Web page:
The number of confirmed coronavirus cases in the state of Georgia has increased to 99, according to the Georgia Department of Public Health.
The latest data from the DHP shows the spike, which rose from 66 cases on Saturday.
Health officials have not answered questions about the number of people who have been tested in the state, and medical experts expect the actual number of cases is far greater.
“If you don’t have good testing you are releasing numbers that are really meaningless, just totally meaningless,” said Dr. Arthur Caplan, founding head of the Division of Medical Ethics at New York University’s School of Medicine.
As of Sunday morning, there were 20 cases in Fulton County, 19 in Cobb County, 10 in DeKalb County, nine in Bartow County, six in Cherokee County, six in Dougherty County, five in Fayette County, four in Floyd County, four in Gwinnett County, two in Coweta, Clayton, Clarke, Lowndes, Lee and Gordon counties and one in Newton, Charlton, Henry and Polk counties, according to the latest data.
Officials previously confirmed that two of the confirmed cases including in DPH’s data are from Athens.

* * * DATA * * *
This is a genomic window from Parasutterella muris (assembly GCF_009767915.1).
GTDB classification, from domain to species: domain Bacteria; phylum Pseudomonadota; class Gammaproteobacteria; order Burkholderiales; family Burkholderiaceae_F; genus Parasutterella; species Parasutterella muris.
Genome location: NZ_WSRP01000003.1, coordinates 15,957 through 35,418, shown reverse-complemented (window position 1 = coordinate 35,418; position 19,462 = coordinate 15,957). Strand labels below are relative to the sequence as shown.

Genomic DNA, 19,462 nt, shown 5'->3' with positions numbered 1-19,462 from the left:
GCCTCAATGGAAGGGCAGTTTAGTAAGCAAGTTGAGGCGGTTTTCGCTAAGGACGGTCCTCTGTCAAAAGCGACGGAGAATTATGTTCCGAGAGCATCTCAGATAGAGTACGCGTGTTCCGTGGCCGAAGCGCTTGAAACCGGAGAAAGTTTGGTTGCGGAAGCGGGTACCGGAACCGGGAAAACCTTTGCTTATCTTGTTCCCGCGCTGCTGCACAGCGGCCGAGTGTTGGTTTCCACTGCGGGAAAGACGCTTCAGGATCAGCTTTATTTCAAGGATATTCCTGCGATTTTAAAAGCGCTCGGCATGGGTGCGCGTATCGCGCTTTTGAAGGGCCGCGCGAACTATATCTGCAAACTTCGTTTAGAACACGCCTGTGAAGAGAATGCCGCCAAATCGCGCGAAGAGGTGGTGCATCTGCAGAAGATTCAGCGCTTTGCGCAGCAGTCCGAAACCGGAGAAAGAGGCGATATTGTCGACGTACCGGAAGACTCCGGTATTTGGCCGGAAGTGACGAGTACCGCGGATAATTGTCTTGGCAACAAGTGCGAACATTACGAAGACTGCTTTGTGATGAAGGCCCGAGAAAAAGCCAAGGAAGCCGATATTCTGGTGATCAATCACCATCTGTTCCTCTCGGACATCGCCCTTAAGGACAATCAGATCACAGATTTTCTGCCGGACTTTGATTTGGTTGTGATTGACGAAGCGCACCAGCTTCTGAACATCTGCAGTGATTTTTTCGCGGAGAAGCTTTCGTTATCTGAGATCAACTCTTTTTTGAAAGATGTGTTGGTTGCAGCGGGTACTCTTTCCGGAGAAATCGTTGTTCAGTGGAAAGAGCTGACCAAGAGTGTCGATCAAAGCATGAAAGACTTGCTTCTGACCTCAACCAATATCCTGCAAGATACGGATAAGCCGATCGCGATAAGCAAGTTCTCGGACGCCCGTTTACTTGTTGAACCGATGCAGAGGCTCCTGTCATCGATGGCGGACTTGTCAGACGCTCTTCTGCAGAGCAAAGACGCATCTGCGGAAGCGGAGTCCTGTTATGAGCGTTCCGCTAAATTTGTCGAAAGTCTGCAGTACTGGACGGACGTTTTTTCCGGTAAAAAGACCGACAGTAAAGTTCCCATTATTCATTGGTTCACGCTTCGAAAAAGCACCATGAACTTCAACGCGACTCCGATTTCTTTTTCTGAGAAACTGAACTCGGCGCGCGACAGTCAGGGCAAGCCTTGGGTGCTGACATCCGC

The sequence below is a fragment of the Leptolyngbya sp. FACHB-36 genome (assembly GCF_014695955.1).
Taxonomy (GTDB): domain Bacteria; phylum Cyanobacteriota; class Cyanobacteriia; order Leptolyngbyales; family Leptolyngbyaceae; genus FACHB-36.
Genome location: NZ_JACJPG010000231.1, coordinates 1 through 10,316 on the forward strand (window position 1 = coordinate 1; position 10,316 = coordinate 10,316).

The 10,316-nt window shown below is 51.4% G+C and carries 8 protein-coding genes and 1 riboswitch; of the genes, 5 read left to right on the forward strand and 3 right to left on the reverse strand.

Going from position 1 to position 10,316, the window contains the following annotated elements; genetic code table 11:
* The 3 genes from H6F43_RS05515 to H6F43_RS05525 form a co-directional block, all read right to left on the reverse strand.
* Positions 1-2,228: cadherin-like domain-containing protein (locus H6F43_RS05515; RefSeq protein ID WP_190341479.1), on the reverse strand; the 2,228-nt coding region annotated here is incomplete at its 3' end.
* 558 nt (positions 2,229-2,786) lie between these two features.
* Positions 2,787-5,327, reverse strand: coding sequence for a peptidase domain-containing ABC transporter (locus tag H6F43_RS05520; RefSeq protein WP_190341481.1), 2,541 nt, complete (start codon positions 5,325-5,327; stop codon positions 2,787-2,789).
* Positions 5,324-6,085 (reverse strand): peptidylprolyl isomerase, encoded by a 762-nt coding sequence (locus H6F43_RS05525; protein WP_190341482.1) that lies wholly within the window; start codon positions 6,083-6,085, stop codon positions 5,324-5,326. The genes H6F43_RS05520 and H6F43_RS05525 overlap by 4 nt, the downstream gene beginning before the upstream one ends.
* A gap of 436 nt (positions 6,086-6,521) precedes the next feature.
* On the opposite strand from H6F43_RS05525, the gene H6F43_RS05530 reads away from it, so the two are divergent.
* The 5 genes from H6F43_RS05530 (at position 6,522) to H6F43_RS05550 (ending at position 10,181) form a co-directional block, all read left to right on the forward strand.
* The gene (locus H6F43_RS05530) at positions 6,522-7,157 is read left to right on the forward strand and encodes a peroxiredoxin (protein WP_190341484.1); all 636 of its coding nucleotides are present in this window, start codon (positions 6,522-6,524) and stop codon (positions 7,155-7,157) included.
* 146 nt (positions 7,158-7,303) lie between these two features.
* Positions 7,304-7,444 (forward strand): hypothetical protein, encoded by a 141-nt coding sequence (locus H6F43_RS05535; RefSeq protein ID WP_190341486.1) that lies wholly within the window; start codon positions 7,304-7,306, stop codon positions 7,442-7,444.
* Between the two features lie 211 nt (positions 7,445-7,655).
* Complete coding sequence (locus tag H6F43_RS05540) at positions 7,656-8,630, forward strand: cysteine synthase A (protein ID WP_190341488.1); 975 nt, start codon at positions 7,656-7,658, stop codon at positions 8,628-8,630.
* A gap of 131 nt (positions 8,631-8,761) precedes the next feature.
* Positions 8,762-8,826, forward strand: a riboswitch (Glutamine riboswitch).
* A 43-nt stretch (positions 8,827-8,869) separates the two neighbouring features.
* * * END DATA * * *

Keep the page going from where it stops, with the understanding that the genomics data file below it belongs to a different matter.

» COMPLETE COVERAGE: Coronavirus in Georgia
Health officials have said COVID-19 can be spread by people who aren’t exhibiting symptoms, causing concern that many will unknowingly transmit the disease to at-risk populations.
For most people, the new coronavirus causes only mild or moderate symptoms, such as fever and cough. For some, especially older adults and people with existing health problems, it can cause more severe illness, including pneumonia. The vast majority of people recover in a matter of weeks.
Caplan called it unethical to announce coronavirus figures without including the caveat that so few people are actually being tested.
“Even the media should be saying these numbers basically are what is known given the limited testing we have and they are not to be trusted,” he said. “What’s going to happen is, in a week or 10 days those numbers are going to explode — we are going to see in the state of Georgia maybe tens of thousands of people all the sudden are infected ... That will freak people out to no end. But all it means is there are a whole lot of people who got infected who didn’t get sick.”
On Friday, the Department of Public Health announced it would stop keeping an immediate tally of cases, opting instead to update its website with the latest figures each day at noon.
— AJC staff writers Shaddi Abusaid, Greg Bluestein and Carrie Teegardin contributed to this report.
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